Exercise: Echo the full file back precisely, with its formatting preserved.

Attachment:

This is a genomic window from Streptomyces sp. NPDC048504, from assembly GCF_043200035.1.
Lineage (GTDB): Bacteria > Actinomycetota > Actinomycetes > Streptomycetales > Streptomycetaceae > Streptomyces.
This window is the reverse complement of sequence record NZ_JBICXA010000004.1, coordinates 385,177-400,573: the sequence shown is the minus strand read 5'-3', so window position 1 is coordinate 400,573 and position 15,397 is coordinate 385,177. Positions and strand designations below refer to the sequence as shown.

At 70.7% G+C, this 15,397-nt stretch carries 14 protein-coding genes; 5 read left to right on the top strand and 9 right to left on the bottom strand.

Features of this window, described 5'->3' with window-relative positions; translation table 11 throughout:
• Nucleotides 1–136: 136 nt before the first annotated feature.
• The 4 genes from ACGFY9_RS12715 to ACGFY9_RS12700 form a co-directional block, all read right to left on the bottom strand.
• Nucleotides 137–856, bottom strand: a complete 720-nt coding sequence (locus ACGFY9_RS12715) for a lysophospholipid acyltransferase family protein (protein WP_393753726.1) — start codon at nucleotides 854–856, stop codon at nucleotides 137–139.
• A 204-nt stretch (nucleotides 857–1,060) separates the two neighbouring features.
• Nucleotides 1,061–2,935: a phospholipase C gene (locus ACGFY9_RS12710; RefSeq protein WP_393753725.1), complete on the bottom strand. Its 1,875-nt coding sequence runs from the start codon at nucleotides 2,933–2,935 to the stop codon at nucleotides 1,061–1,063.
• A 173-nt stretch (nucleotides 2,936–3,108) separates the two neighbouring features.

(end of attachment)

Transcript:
This is a genomic window from Streptomyces sp. NPDC048504, from assembly GCF_043200035.1.
Lineage (GTDB): Bacteria > Actinomycetota > Actinomycetes > Streptomycetales > Streptomycetaceae > Streptomyces.
This window is the reverse complement of sequence record NZ_JBICXA010000004.1, coordinates 385,177-400,573: the sequence shown is the minus strand read 5'-3', so window position 1 is coordinate 400,573 and position 15,397 is coordinate 385,177. Positions and strand designations below refer to the sequence as shown.

At 70.7% G+C, this 15,397-nt stretch carries 14 protein-coding genes; 5 read left to right on the top strand and 9 right to left on the bottom strand.

Features of this window, described 5'->3' with window-relative positions; translation table 11 throughout:
• Nucleotides 1–136: 136 nt before the first annotated feature.
• The 4 genes from ACGFY9_RS12715 to ACGFY9_RS12700 form a co-directional block, all read right to left on the bottom strand.
• Nucleotides 137–856, bottom strand: a complete 720-nt coding sequence (locus ACGFY9_RS12715) for a lysophospholipid acyltransferase family protein (protein WP_393753726.1) — start codon at nucleotides 854–856, stop codon at nucleotides 137–139.
• A 204-nt stretch (nucleotides 857–1,060) separates the two neighbouring features.
• Nucleotides 1,061–2,935: a phospholipase C gene (locus ACGFY9_RS12710; RefSeq protein WP_393753725.1), complete on the bottom strand. Its 1,875-nt coding sequence runs from the start codon at nucleotides 2,933–2,935 to the stop codon at nucleotides 1,061–1,063.
• A 173-nt stretch (nucleotides 2,936–3,108) separates the two neighbouring features.